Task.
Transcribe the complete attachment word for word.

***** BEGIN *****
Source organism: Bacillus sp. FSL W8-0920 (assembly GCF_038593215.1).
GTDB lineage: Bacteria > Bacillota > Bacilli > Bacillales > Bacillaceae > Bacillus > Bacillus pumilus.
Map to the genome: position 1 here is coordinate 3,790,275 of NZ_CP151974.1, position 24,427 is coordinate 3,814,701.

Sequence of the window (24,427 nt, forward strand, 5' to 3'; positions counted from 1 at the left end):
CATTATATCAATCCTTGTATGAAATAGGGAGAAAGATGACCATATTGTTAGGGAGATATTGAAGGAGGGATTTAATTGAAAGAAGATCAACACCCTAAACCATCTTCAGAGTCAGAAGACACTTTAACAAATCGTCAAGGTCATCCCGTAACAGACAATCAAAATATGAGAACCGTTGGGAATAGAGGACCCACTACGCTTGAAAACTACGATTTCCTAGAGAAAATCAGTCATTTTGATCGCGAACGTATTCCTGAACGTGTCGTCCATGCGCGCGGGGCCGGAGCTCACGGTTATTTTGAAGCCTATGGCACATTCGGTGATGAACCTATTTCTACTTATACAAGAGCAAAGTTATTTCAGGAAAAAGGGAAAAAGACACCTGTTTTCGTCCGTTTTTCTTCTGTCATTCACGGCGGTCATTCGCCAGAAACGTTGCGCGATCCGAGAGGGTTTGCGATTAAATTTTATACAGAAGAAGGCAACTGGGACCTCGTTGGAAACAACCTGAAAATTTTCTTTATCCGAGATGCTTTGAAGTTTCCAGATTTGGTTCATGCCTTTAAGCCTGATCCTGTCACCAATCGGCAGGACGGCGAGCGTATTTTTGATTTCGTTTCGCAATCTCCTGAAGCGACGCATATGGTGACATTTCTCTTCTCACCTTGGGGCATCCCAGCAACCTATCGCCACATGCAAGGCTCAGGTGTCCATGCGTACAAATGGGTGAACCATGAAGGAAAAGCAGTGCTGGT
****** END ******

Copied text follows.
Source organism: Bacillus sp. FSL W8-0920 (assembly GCF_038593215.1).
GTDB lineage: Bacteria > Bacillota > Bacilli > Bacillales > Bacillaceae > Bacillus > Bacillus pumilus.
Map to the genome: position 1 here is coordinate 3,790,275 of NZ_CP151974.1, position 24,427 is coordinate 3,814,701.

Sequence of the window (24,427 nt, forward strand, 5' to 3'; positions counted from 1 at the left end):
CATTATATCAATCCTTGTATGAAATAGGGAGAAAGATGACCATATTGTTAGGGAGATATTGAAGGAGGGATTTAATTGAAAGAAGATCAACACCCTAAACCATCTTCAGAGTCAGAAGACACTTTAACAAATCGTCAAGGTCATCCCGTAACAGACAATCAAAATATGAGAACCGTTGGGAATAGAGGACCCACTACGCTTGAAAACTACGATTTCCTAGAGAAAATCAGTCATTTTGATCGCGAACGTATTCCTGAACGTGTCGTCCATGCGCGCGGGGCCGGAGCTCACGGTTATTTTGAAGCCTATGGCACATTCGGTGATGAACCTATTTCTACTTATACAAGAGCAAAGTTATTTCAGGAAAAAGGGAAAAAGACACCTGTTTTCGTCCGTTTTTCTTCTGTCATTCACGGCGGTCATTCGCCAGAAACGTTGCGCGATCCGAGAGGGTTTGCGATTAAATTTTATACAGAAGAAGGCAACTGGGACCTCGTTGGAAACAACCTGAAAATTTTCTTTATCCGAGATGCTTTGAAGTTTCCAGATTTGGTTCATGCCTTTAAGCCTGATCCTGTCACCAATCGGCAGGACGGCGAGCGTATTTTTGATTTCGTTTCGCAATCTCCTGAAGCGACGCATATGGTGACATTTCTCTTCTCACCTTGGGGCATCCCAGCAACCTATCGCCACATGCAAGGCTCAGGTGTCCATGCGTACAAATGGGTGAACCATGAAGGAAAAGCAGTGCTGGT